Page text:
Chambers's Encyclopaedia; A Dictionary of Universal Knowledge for the People Volume 10

Chambers's Encyclopaedia; A Dictionary of Universal Knowledge for the People Volume 10

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This historic book may have numerous typos and missing text. Purchasers can download a free scanned copy of the original book (without typos) from the publisher. Not indexed. Not illustrated. 1886 edition. Excerpt: ...who had lost his hand in the service of his country.--See Nota and Queries for July 17, 1867, p. 35. ARTIFICIAL LIMBS. Fig. 2. are copies of his drawings of 'an hand made artificially of iron (fig. 1), ' and of 'the form of an arm made of iron verie artificially (fig, 2).' He also gives a drawing of 'a wooden leg made for a poor man' (fig. 3), which is simply the common wooden leg with bucket receptacle still in use. No improvements worthy of record were made from the time of Ambrose Par6 to the beginning of the present century, when Baillif of Berlin constructed a hand which did not exceed a pound in weight, and in which the fingers, without the aid of the natural hand, not only exercised the movements of flexion and extension, but could be closed upon and retain light objects, such as a hat, and even a pen. 'Artificial hands, ' says Mr Heather Bigg, 'are now constructed, by means of which a pin may be picked up from the ground, a glass raised to the lips, food carried to the mouth, and a sword drawn from its scabbard, and held with considerable firmness; while a combined arm and hand is fabricated, which is equal to the ordinary requirements of histrionic declamation.'--Orthopraxy, 1865, p. 157. The utility of an artificial arm depends much on the nature of the stump. A stump above the elbow is best suited for an arm when it gradually tapers to its lowest end, and terminates in a rounded surface. When an arm is removed at the shoulder-joint, and there is no stump, an artificial arm can still be fixed in its proper place by means of a corset. In amputation below the elbow-joint, the best stump is one which includes about two-thirds of the forearm; while a stump formed by amputation at the wrist is very unsatisfactory. The simplest form of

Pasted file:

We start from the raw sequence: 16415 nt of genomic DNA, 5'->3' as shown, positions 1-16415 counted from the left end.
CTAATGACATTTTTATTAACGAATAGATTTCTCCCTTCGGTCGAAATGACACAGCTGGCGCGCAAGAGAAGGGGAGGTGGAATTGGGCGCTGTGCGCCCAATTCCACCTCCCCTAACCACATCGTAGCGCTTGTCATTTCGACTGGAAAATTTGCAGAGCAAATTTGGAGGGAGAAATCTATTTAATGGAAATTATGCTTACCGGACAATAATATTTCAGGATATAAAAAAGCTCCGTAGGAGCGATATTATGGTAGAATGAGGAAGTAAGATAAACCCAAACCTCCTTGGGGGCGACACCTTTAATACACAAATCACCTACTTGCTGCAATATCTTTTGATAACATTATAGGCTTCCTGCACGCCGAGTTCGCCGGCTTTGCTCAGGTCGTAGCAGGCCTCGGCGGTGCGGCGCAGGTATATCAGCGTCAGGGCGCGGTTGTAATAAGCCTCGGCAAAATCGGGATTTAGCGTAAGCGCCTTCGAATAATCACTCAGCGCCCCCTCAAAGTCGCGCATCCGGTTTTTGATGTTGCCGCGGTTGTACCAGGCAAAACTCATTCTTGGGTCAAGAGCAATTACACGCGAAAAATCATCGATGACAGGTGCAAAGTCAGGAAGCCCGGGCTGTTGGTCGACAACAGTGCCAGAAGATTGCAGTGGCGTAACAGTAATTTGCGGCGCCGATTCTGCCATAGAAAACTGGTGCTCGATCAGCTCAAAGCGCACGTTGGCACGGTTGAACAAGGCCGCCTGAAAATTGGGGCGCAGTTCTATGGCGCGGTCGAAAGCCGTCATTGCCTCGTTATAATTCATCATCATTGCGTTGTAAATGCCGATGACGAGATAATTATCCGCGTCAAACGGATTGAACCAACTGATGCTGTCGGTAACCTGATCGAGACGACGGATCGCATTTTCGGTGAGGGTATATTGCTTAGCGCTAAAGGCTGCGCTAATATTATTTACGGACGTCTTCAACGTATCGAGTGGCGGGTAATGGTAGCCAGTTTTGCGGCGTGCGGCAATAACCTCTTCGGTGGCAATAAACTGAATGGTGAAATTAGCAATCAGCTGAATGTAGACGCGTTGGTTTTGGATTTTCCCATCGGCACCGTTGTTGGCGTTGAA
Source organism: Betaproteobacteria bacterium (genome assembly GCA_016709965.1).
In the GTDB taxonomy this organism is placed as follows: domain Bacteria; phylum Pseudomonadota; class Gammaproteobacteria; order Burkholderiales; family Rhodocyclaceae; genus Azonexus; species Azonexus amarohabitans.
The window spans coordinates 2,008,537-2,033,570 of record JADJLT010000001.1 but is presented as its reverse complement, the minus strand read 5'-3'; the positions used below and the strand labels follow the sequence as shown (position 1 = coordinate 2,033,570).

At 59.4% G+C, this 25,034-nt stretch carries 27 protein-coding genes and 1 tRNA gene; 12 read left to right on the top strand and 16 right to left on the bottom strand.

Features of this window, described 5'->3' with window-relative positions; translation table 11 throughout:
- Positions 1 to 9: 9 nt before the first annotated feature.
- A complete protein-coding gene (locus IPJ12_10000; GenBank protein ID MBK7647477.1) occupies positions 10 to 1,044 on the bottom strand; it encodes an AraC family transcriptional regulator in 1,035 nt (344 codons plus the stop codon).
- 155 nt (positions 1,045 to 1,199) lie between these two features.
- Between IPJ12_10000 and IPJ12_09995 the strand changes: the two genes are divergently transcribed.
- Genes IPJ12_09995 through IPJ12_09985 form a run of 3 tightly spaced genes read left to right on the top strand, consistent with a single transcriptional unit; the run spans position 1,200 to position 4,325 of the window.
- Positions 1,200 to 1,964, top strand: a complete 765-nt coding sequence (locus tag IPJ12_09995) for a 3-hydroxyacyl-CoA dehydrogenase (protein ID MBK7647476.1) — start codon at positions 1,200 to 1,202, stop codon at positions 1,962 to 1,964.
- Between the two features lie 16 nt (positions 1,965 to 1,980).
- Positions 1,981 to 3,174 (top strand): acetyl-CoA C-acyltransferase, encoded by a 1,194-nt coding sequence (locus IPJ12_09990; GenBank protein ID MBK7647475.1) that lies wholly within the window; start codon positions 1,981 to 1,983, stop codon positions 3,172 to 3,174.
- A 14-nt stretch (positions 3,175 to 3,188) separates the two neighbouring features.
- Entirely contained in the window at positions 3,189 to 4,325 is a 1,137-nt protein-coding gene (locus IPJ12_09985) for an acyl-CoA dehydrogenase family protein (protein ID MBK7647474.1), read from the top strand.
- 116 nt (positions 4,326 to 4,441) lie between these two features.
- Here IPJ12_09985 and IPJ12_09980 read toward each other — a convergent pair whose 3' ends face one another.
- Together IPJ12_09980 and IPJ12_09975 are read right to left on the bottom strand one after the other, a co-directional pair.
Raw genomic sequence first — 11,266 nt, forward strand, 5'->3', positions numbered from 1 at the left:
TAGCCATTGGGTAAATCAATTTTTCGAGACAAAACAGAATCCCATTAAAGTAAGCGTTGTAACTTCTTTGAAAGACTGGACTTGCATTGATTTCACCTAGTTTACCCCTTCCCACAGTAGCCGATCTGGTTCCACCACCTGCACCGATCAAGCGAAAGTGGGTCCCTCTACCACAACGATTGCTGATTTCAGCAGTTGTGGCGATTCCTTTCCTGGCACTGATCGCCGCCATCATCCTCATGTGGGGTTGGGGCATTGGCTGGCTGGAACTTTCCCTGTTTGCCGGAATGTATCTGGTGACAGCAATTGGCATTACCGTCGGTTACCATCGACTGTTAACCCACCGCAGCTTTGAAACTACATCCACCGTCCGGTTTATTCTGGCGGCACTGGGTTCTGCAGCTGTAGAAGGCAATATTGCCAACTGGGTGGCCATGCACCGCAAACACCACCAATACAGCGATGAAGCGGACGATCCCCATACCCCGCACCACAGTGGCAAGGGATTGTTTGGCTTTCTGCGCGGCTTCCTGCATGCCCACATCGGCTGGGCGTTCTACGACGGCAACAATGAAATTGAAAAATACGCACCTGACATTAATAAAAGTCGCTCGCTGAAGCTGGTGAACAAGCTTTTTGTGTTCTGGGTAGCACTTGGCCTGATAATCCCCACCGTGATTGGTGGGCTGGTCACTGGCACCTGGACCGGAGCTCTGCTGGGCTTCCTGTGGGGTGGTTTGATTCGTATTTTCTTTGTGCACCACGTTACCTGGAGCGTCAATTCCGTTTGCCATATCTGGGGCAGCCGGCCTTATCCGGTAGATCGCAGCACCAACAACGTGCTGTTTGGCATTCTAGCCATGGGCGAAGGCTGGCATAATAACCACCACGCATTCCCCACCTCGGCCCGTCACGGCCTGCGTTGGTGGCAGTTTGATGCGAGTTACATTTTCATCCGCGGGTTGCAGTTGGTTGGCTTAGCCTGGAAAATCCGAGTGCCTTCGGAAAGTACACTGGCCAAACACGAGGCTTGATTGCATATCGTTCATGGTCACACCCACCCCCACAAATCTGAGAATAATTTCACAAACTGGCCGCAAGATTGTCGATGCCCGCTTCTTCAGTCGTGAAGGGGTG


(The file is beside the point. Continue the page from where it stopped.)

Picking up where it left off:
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Product details

  • Paperback | 914 pages
  • 189 x 246 x 46mm | 1,597g
  • Miami Fl, United States
  • English
  • black & white illustrations
  • 1236606728
  • 9781236606723